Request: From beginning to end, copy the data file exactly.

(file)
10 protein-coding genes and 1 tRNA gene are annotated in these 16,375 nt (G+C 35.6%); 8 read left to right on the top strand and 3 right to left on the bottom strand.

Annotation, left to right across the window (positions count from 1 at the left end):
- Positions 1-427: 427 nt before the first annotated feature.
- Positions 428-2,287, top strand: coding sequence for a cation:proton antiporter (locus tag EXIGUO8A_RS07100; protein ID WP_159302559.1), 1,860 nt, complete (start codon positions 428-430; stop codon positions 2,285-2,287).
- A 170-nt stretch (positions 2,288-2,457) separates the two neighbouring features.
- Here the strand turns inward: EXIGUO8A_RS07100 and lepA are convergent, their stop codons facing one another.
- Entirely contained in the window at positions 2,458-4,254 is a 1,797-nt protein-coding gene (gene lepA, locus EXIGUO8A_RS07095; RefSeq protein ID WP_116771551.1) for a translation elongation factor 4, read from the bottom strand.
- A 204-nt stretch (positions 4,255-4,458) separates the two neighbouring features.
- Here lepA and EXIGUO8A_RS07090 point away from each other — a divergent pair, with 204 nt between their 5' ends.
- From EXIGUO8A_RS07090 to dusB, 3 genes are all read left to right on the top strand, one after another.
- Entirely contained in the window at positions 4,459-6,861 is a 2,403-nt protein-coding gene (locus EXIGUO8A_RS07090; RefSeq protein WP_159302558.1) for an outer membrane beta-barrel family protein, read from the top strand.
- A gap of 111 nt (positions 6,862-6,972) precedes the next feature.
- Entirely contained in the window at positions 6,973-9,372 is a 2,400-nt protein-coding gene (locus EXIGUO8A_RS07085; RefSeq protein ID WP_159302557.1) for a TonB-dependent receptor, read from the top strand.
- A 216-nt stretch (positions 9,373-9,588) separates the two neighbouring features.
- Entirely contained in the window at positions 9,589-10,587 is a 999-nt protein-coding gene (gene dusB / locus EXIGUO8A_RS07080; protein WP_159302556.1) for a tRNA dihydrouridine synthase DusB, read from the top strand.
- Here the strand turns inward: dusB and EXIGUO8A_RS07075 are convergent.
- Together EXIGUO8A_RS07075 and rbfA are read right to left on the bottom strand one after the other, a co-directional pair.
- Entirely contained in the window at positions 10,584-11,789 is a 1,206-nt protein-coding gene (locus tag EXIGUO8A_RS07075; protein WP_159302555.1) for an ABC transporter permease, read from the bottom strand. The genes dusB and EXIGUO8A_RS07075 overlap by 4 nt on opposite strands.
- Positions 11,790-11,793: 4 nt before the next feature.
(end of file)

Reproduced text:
10 protein-coding genes and 1 tRNA gene are annotated in these 16,375 nt (G+C 35.6%); 8 read left to right on the top strand and 3 right to left on the bottom strand.

Annotation, left to right across the window (positions count from 1 at the left end):
- Positions 1-427: 427 nt before the first annotated feature.
- Positions 428-2,287, top strand: coding sequence for a cation:proton antiporter (locus tag EXIGUO8A_RS07100; protein ID WP_159302559.1), 1,860 nt, complete (start codon positions 428-430; stop codon positions 2,285-2,287).
- A 170-nt stretch (positions 2,288-2,457) separates the two neighbouring features.
- Here the strand turns inward: EXIGUO8A_RS07100 and lepA are convergent, their stop codons facing one another.
- Entirely contained in the window at positions 2,458-4,254 is a 1,797-nt protein-coding gene (gene lepA, locus EXIGUO8A_RS07095; RefSeq protein ID WP_116771551.1) for a translation elongation factor 4, read from the bottom strand.
- A 204-nt stretch (positions 4,255-4,458) separates the two neighbouring features.
- Here lepA and EXIGUO8A_RS07090 point away from each other — a divergent pair, with 204 nt between their 5' ends.
- From EXIGUO8A_RS07090 to dusB, 3 genes are all read left to right on the top strand, one after another.
- Entirely contained in the window at positions 4,459-6,861 is a 2,403-nt protein-coding gene (locus EXIGUO8A_RS07090; RefSeq protein WP_159302558.1) for an outer membrane beta-barrel family protein, read from the top strand.
- A gap of 111 nt (positions 6,862-6,972) precedes the next feature.
- Entirely contained in the window at positions 6,973-9,372 is a 2,400-nt protein-coding gene (locus EXIGUO8A_RS07085; RefSeq protein ID WP_159302557.1) for a TonB-dependent receptor, read from the top strand.
- A 216-nt stretch (positions 9,373-9,588) separates the two neighbouring features.
- Entirely contained in the window at positions 9,589-10,587 is a 999-nt protein-coding gene (gene dusB / locus EXIGUO8A_RS07080; protein WP_159302556.1) for a tRNA dihydrouridine synthase DusB, read from the top strand.
- Here the strand turns inward: dusB and EXIGUO8A_RS07075 are convergent.
- Together EXIGUO8A_RS07075 and rbfA are read right to left on the bottom strand one after the other, a co-directional pair.
- Entirely contained in the window at positions 10,584-11,789 is a 1,206-nt protein-coding gene (locus tag EXIGUO8A_RS07075; protein WP_159302555.1) for an ABC transporter permease, read from the bottom strand. The genes dusB and EXIGUO8A_RS07075 overlap by 4 nt on opposite strands.
- Positions 11,790-11,793: 4 nt before the next feature.